Having Bipolar does not ‘make you Bipolar’, it is is just one of your many labels, along with sister, friend, partner, family member..
Happy world mental health day!
So for this years post I thought I’d share the grownup version of explaining what Bipolar is actually like. You may remember this post that I wrote a while back for The Mighty which had to be geared for children as young as 13 which meant writing the mindful, PG version and I figured it may be helpful to write in a little more depth.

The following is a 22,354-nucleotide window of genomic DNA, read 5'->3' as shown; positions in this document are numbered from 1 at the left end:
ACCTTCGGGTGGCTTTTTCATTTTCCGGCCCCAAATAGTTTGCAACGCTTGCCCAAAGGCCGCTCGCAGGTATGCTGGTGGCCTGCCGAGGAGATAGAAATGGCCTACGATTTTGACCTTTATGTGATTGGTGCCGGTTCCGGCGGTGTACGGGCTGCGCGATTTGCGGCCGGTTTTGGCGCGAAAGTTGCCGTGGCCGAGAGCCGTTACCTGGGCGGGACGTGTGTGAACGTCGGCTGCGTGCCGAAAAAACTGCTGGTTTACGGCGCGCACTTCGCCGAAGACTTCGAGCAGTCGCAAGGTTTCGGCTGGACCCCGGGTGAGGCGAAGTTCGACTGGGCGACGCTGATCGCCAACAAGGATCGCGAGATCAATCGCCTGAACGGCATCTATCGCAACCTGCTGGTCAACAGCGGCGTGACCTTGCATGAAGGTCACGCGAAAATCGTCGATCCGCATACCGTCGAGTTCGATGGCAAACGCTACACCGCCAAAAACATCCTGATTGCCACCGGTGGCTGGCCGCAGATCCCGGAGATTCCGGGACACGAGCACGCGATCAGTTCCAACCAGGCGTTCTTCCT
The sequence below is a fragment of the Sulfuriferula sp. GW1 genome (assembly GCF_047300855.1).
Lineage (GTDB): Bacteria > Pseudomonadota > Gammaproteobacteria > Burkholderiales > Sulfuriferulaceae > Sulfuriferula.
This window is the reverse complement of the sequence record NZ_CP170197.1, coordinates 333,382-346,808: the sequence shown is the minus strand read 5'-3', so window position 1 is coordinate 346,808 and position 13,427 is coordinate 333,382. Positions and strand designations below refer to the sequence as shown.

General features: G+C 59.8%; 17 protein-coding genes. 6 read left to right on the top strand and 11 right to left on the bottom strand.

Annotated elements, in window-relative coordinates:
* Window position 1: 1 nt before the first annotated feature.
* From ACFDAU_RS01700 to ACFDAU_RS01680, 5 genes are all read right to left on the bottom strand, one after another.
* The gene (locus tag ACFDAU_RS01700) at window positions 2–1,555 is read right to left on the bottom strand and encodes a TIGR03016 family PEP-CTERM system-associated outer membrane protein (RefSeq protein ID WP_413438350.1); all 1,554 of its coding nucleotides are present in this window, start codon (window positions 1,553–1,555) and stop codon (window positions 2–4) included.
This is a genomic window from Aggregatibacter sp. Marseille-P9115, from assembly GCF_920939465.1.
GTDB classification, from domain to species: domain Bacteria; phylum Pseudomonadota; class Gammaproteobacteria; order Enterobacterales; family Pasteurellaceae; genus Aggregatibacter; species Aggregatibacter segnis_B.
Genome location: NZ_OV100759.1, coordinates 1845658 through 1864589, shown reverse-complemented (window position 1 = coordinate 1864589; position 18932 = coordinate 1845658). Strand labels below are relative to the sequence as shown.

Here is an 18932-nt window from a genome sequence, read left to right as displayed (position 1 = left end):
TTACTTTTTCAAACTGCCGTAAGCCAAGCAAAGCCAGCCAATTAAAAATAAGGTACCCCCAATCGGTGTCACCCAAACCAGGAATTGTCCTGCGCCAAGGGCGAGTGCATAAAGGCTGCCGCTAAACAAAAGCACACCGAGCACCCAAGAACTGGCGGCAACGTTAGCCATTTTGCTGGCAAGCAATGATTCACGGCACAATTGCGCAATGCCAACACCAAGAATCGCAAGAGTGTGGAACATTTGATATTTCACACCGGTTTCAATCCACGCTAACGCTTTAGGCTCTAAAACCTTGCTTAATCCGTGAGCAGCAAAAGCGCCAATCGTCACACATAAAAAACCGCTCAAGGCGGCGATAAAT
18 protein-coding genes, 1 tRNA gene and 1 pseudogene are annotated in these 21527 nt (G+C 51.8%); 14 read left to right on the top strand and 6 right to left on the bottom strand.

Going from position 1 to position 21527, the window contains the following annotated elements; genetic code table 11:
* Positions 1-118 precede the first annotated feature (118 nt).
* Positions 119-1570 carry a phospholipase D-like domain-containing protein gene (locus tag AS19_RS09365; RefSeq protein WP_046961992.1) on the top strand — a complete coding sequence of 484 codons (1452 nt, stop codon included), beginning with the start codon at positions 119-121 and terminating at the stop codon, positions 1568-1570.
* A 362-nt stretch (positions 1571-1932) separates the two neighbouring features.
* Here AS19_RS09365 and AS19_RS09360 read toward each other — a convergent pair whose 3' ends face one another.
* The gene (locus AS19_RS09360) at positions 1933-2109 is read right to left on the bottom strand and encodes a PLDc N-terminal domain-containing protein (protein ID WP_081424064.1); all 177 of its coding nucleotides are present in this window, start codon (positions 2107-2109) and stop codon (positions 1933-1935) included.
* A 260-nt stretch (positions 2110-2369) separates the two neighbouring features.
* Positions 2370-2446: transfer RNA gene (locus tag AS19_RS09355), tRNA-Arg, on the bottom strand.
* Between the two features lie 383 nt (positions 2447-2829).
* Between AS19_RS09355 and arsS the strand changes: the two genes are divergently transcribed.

So first off Bipolar is generally split into two types, 1 and 2, Bipolar 1 is usually characterised by more mania than depression and Bipolar 2 is usually more depression than mania. For Bipolar 1 the mania usually lasts longer than a week, this may sound like no time at all but when you consider the symptoms of mania as opposed to hypomania you’ll quickly see why it’s not ideal or sustainable to be in this state for long. My Bipolar is type 1 because I initially experienced far more mania and hypomania than depression although now I tend to only experience hypomania and depression because my medication regime is aimed at curbing the mania. Because of the depression element of Bipolar it is often hard to diagnose initially because most people will go to their GP because they feel depressed, not because they feel great (although we’ll explore some of the nuances of that), the Doctor therefore sees their depression, offers them an anti-depressant which will usually send someone with Bipolar high and the cycle continues until someone is able to get an overall picture of how the person is fluctuating over a period of time. This is why I’m a big advocate of CPNs (community psychiatric nurses) because they get to develop a rapport with someone in the community which allows them to notice this in a way that GPs who see someone for short bursts erratically would not.